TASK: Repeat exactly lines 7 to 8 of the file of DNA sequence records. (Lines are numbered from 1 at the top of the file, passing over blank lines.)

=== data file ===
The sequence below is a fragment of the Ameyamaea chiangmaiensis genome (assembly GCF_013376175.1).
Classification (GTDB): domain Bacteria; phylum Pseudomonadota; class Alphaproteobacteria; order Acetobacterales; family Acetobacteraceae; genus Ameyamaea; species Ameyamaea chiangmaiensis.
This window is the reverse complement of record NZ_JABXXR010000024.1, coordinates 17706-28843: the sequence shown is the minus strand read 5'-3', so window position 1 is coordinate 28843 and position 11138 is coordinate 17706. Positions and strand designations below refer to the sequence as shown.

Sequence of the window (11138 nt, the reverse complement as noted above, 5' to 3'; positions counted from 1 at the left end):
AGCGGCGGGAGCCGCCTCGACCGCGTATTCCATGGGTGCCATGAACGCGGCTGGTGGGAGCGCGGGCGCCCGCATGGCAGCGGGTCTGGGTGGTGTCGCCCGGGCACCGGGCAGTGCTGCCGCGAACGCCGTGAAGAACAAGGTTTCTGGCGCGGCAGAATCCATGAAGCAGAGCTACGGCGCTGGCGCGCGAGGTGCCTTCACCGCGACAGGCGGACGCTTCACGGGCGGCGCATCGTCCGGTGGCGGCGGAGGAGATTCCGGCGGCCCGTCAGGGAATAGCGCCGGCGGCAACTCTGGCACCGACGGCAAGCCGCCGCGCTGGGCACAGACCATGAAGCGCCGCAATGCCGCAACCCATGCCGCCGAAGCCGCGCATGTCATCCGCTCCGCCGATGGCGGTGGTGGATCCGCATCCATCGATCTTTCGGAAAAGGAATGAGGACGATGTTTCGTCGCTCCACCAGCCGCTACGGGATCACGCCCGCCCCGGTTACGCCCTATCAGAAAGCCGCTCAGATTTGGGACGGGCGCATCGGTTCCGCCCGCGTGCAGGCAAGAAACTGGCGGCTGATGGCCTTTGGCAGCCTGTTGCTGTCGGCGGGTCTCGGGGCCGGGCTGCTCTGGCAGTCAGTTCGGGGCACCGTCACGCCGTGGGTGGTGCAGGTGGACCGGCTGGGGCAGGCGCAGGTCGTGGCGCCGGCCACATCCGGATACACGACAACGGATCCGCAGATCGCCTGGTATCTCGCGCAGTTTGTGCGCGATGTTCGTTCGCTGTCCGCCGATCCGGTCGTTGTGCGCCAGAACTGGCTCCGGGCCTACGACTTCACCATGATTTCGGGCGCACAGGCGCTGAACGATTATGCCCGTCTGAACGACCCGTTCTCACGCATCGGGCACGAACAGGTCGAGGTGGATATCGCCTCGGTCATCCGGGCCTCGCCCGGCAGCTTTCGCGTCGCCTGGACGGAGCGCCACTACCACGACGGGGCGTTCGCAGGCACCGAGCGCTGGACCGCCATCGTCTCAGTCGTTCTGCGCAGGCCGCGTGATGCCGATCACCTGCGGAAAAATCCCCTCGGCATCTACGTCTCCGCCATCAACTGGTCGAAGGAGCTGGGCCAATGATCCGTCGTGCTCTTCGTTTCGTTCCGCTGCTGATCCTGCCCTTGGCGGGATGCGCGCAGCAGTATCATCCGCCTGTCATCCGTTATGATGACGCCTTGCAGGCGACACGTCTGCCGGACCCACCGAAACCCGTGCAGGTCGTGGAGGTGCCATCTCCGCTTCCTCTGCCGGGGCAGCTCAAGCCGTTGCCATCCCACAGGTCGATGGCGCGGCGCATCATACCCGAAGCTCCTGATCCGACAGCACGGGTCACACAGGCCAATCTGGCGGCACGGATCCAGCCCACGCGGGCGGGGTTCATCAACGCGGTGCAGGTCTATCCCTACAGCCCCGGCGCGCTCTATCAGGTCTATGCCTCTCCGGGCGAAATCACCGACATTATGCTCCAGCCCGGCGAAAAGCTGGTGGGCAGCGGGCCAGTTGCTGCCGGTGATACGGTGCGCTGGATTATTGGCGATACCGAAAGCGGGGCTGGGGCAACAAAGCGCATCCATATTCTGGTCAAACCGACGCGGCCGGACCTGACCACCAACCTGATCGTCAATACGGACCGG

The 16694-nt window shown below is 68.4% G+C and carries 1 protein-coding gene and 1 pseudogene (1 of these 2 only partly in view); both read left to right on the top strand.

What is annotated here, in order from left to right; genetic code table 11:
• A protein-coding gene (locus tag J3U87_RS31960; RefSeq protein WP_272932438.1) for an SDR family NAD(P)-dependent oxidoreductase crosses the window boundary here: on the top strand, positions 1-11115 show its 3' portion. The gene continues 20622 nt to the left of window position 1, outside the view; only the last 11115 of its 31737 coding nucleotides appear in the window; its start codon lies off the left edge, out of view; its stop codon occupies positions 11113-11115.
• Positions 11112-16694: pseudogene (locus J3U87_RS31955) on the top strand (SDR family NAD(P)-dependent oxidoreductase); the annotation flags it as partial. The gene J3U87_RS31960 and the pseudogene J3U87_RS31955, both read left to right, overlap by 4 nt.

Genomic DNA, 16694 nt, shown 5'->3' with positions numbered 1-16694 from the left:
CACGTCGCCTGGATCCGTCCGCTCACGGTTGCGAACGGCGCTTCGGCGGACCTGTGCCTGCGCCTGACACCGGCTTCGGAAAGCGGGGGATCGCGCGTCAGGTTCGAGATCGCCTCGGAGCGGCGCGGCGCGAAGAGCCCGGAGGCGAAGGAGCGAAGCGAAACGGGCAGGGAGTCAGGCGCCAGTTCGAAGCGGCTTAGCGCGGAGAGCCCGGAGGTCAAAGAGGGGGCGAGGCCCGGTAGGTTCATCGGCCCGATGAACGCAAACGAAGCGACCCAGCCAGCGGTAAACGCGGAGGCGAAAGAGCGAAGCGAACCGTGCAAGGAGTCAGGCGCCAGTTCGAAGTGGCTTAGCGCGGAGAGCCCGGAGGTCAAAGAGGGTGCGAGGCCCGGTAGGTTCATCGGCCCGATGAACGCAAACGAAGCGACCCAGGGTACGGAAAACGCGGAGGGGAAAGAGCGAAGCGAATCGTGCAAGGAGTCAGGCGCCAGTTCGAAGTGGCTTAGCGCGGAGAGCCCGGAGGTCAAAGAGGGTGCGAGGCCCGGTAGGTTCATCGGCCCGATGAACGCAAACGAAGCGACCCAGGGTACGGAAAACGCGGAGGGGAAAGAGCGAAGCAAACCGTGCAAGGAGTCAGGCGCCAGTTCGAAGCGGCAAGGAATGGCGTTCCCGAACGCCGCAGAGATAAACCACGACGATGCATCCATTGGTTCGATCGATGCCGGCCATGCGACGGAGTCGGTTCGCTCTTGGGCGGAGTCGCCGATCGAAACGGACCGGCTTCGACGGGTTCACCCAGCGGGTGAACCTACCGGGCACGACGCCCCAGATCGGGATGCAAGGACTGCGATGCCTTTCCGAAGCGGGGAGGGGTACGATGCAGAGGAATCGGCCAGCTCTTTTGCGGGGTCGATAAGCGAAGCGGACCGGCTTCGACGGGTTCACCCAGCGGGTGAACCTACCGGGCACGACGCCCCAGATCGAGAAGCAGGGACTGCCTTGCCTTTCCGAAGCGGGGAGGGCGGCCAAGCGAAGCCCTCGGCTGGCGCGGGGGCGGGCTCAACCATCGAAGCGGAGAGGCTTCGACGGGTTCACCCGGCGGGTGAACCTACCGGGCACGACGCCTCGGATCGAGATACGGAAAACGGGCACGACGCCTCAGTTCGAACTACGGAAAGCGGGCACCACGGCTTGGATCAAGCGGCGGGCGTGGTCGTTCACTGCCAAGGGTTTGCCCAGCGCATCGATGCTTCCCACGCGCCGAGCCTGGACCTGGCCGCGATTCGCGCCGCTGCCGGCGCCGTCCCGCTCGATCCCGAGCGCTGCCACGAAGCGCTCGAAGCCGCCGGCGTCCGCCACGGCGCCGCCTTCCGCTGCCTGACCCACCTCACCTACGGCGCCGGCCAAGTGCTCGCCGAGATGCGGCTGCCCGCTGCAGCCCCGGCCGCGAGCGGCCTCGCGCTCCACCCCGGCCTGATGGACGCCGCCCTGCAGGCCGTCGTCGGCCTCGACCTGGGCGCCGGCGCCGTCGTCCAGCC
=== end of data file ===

What is annotated here, in order from left to right; genetic code table 11:
• A protein-coding gene (locus tag J3U87_RS31960; RefSeq protein WP_272932438.1) for an SDR family NAD(P)-dependent oxidoreductase crosses the window boundary here: on the top strand, positions 1-11115 show its 3' portion. The gene continues 20622 nt to the left of window position 1, outside the view; only the last 11115 of its 31737 coding nucleotides appear in the window; its start codon lies off the left edge, out of view; its stop codon occupies positions 11113-11115.